Create time

Create blocks of time whereby you can be with your child and establish connections with your child. This could be 1 hour, 2 hours or whatever your schedule permits.

During this time engage in activities with your child. You can buy crayons and colouring books and colour together.

An easy way to teach your child numbers, colours, shapes in the home is to give instructions such as; get me 3 colours, 4 blocks. While carrying out such activities you reiterate what has been taught in the classroom.

Summer Camp

A major priority to look out for in summer camps should be safety and proper integration of play and learning. You can shuffle learning at home with summer camp activities weekly. The best option is to enrol in a good summer camp that is genuinely engaging children in age-appropriate activities.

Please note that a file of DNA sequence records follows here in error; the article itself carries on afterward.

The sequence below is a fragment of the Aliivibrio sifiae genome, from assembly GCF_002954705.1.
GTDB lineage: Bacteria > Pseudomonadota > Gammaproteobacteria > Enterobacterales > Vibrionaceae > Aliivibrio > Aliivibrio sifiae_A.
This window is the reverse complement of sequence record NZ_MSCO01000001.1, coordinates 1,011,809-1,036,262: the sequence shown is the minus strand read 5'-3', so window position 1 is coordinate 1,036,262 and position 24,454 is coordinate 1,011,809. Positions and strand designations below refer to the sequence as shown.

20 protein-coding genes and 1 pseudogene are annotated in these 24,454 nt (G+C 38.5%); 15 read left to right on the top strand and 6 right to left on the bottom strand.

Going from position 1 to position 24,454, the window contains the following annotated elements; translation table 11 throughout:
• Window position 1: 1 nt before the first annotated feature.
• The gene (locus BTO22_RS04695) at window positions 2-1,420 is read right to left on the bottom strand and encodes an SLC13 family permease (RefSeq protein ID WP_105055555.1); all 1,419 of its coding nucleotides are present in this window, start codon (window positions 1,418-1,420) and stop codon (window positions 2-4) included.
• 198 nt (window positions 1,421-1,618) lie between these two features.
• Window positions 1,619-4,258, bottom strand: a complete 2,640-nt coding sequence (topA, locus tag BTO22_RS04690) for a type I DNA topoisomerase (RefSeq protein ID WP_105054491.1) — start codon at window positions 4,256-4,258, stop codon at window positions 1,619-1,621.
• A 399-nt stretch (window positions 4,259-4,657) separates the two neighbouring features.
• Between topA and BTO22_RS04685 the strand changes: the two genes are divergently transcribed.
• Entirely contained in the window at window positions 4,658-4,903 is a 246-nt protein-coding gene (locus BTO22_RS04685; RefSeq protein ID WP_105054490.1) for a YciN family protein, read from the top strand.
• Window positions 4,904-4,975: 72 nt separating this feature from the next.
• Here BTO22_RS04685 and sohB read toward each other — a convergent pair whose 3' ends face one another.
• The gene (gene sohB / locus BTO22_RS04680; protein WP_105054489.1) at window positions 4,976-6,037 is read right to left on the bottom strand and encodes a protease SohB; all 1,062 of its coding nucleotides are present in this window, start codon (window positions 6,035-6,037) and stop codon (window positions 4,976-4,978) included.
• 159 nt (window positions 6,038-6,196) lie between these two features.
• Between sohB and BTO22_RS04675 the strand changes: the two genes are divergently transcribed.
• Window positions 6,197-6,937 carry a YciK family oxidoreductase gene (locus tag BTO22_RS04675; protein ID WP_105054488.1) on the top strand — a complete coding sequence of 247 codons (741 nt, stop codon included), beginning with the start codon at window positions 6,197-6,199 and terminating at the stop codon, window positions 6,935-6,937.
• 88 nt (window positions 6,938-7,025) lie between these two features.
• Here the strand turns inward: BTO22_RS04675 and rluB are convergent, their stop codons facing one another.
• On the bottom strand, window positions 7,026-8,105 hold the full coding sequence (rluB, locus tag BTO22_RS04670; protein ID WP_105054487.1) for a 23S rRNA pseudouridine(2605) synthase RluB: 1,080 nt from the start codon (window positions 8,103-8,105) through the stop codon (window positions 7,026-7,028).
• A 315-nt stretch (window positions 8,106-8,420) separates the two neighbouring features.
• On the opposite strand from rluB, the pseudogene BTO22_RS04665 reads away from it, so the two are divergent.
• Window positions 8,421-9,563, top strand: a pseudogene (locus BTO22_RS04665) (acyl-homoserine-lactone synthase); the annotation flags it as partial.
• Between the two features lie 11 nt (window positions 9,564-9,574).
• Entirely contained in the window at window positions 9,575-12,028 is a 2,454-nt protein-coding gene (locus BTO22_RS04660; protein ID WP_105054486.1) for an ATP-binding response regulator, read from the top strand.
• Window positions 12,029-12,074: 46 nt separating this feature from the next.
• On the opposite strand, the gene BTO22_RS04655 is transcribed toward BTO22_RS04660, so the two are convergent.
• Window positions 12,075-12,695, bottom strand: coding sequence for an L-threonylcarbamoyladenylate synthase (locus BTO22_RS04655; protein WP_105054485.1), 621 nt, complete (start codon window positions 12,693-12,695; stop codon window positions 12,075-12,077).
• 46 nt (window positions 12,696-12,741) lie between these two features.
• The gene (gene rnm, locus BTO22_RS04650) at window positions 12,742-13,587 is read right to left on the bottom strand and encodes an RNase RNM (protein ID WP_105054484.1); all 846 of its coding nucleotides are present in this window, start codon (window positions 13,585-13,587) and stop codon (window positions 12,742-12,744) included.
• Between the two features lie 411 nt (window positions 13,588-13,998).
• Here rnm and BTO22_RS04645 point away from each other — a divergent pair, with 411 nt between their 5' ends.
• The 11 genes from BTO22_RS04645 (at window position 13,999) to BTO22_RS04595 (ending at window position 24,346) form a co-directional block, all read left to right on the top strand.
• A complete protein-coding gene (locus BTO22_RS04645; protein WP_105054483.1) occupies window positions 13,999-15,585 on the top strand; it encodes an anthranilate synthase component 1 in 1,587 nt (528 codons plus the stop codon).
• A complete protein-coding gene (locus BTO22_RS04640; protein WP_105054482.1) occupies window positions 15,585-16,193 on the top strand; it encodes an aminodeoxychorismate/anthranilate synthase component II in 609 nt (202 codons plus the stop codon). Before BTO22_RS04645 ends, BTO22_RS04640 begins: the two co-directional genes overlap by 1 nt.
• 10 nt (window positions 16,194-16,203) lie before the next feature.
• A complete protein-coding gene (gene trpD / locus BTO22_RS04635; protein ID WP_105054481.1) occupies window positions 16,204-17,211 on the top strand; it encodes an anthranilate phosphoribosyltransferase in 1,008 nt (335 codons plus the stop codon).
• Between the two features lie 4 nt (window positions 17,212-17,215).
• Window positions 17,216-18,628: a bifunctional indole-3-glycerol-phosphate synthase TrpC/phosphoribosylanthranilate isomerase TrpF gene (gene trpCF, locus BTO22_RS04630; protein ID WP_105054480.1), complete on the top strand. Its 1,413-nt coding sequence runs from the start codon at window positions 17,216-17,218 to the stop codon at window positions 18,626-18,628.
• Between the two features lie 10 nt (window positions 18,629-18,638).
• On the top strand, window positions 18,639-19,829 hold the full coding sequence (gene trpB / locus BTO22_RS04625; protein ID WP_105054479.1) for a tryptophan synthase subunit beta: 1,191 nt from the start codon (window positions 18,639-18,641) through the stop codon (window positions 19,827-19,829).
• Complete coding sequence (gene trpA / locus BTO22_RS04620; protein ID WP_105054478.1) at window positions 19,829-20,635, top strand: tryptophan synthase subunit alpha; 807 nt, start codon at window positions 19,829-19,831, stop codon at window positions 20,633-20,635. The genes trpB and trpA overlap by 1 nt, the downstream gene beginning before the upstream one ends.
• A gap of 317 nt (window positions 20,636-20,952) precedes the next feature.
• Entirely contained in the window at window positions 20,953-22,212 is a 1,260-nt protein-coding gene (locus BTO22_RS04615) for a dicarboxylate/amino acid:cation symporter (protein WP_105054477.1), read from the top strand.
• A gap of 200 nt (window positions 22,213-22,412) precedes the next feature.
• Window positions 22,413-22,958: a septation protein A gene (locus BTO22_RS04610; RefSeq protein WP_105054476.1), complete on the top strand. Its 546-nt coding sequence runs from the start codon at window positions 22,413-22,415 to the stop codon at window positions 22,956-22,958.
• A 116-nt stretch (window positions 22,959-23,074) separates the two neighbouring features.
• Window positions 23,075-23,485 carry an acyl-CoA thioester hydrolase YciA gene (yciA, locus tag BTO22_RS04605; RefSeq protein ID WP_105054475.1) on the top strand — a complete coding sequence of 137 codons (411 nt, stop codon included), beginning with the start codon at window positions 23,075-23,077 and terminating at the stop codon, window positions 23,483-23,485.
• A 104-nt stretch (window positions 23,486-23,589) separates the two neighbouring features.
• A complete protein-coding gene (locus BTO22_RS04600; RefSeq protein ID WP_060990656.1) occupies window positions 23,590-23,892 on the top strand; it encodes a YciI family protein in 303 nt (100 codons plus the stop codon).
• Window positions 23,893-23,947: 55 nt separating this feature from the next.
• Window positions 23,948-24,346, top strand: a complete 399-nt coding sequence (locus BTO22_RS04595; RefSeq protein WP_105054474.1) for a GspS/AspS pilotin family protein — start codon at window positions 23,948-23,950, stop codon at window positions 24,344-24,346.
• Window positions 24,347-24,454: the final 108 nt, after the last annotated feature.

Children feel isolated these days so find out what connects you

Summer gives you time to bond with your children. If you have older children listen to them and find out what they would love to try. It is an opportunity to learn about their interests.

Talk about cultural differences to the children when you travel, discuss differences between your travel destination and home. You can discuss the difference in culture, lifestyle, architecture etc.

You can carry out basic activities: sweep together, fold clothes, dance together. Give room for self-expression because this helps. It enables you to know where the gaps are, and help them pick up the skills they need.

While it can be very difficult to engage children; being intentional will make the summer both enjoyable and full of learning.